But while in process of opening the door, according to the report, "the officers were immediately confronted by Parinella exiting the room and holding what was later identified as a 9mm semiautomatic handgun." Parinella opened fire and hit one of the officers twice in his kevlar vest, prompting two other officers on scene to fire a total of 19 shots in a matter of seconds, fatally wounding Parinella. Day did not fire his weapon during the incident.
Shasta County District Attorney Stephanie Bridgett found the officers acted lawfully in the shooting.
"Mr. Parinella's death, while unfortunate, was a result of his own actions," Bridgett wrote in her report. "The force used by the officers was necessary to protect themselves, each other and the public. Their actions were justified and consistent with the law."
A press release from the city of Fortuna touts Day's focus on community-oriented policing as a reason for his hire, saying he plans to "jump right in and hit the ground running."
Yesterday, Day's wife took to Facebook to celebrate the news.
"I'm so excited I can finally post!," she wrote. "I want to congratulate my handsome husband who has accepted a position as chief of police with the Fortuna Police Department. This has been in the works for a while but due to COVID it has baby stepped its way to July. We are excited to make Fortuna our home and herald in an era of community backed policing and producing a collective vision embodied by all."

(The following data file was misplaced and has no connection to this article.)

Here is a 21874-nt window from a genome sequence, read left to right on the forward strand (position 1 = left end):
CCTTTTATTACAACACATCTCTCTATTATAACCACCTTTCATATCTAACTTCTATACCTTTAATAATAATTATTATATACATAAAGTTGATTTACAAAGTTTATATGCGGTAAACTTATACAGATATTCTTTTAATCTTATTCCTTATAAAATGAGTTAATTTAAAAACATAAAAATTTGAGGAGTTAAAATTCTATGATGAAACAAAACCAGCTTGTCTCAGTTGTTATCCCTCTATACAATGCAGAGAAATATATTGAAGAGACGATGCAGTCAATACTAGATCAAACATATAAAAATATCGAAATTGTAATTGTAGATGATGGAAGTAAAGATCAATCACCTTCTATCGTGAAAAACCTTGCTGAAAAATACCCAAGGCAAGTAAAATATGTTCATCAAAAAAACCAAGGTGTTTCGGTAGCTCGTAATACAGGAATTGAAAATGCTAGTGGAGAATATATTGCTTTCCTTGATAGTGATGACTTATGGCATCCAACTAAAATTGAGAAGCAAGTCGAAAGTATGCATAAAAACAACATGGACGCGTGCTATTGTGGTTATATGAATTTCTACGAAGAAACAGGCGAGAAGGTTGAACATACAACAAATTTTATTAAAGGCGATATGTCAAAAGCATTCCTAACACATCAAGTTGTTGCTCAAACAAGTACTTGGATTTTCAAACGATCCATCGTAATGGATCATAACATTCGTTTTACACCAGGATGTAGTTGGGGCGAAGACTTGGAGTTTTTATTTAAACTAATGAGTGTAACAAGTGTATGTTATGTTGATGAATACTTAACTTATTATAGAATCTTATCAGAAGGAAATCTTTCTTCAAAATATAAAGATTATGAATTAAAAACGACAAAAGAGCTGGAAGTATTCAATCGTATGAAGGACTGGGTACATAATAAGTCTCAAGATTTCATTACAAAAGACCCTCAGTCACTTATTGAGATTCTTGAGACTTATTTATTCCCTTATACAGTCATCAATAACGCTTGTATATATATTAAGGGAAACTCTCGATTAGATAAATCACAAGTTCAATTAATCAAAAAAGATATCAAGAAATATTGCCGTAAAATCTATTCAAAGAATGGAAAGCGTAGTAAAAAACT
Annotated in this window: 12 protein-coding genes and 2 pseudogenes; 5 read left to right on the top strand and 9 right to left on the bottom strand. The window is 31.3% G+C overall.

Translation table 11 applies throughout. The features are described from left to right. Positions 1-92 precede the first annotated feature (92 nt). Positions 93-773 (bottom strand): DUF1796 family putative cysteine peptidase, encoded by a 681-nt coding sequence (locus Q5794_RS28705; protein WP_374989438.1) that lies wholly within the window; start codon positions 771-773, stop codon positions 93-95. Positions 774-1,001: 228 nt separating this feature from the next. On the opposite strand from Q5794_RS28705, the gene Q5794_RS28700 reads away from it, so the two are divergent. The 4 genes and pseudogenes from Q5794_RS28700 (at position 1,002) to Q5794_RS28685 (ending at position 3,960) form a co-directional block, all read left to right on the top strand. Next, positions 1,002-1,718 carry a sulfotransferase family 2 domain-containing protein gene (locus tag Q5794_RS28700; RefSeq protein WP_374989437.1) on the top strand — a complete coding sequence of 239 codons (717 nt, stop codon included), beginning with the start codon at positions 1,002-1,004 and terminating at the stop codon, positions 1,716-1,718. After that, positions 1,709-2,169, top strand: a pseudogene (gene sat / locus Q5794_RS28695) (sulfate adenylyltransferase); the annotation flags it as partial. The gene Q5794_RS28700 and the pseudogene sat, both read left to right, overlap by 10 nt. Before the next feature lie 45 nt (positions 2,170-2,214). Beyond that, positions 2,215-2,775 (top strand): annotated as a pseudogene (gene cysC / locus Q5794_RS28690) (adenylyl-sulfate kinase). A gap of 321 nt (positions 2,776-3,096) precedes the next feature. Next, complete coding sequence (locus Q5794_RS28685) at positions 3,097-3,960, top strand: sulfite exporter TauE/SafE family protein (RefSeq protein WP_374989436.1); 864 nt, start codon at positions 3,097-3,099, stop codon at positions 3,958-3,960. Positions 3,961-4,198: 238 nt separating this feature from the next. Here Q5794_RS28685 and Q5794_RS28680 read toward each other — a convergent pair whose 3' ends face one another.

Day is slated to take his new post beginning July 6.
See the full press release from the City of Fortuna copied below:
The City of Fortuna is pleased to announce the hiring of a new Police Chief. Casey Day has been selected following an extensive search and interview process. Mr. Day was selected based on his extensive law enforcement experience and education that focused on organizational leadership and criminal justice. He plans to jump right in and hit the ground running in his new position as the Fortuna Police Chief. Casey plans to work on developing community relationships early on so that he can better understand the current issues Fortuna is facing. He also plans on building on the current strengths and successes of the Fortuna Police Department as well as bringing fresh ideas to improve the performance of the organization and the City, including emphasis on community oriented policing.
Casey Day is a 19 year veteran of the Anderson Police Department (APD) in Shasta County, California. Casey grew up in Shasta Lake City and enlisted in the U.S. Marine Corps after graduating from high school. Casey attended the Butte Law Enforcement Academy in 2000 and was hired by APD in January of 2001. He has a Master’s Degree in Criminal Justice from Arizona State University and a Bachelor’s Degree in Organizational Leadership from Simpson University in Redding California.
Casey was honorably discharged from the U.S. Marine Corps at the rank of Sergeant and served as a Police Sergeant and valued member of the Command Staff with the Anderson P.O. for several years. Casey has significant experience overseeing professional policing programs and personnel.
Can't see the PDF in mobile view? Try desktop view.